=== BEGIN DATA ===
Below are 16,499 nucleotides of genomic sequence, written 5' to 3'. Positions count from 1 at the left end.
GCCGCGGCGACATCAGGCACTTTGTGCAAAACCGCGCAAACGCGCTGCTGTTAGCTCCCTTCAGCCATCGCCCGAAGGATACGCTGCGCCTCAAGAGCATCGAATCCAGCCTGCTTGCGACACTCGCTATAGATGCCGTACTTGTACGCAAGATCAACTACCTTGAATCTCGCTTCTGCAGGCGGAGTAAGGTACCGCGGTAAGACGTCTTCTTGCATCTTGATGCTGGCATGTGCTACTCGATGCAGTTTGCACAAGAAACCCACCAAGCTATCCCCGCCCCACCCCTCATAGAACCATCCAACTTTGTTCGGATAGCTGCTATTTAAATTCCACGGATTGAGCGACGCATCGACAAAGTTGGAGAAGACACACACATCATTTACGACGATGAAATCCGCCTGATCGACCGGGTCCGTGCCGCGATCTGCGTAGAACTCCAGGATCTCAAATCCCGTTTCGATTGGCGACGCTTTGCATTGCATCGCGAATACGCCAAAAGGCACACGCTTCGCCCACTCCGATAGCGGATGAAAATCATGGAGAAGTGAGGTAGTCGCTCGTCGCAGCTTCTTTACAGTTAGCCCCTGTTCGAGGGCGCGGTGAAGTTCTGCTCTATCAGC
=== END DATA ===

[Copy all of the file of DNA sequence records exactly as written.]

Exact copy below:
Below are 16,499 nucleotides of genomic sequence, written 5' to 3'. Positions count from 1 at the left end.
GCCGCGGCGACATCAGGCACTTTGTGCAAAACCGCGCAAACGCGCTGCTGTTAGCTCCCTTCAGCCATCGCCCGAAGGATACGCTGCGCCTCAAGAGCATCGAATCCAGCCTGCTTGCGACACTCGCTATAGATGCCGTACTTGTACGCAAGATCAACTACCTTGAATCTCGCTTCTGCAGGCGGAGTAAGGTACCGCGGTAAGACGTCTTCTTGCATCTTGATGCTGGCATGTGCTACTCGATGCAGTTTGCACAAGAAACCCACCAAGCTATCCCCGCCCCACCCCTCATAGAACCATCCAACTTTGTTCGGATAGCTGCTATTTAAATTCCACGGATTGAGCGACGCATCGACAAAGTTGGAGAAGACACACACATCATTTACGACGATGAAATCCGCCTGATCGACCGGGTCCGTGCCGCGATCTGCGTAGAACTCCAGGATCTCAAATCCCGTTTCGATTGGCGACGCTTTGCATTGCATCGCGAATACGCCAAAAGGCACACGCTTCGCCCACTCCGATAGCGGATGAAAATCATGGAGAAGTGAGGTAGTCGCTCGTCGCAGCTTCTTTACAGTTAGCCCCTGTTCGAGGGCGCGGTGAAGTTCTGCTCTATCAGC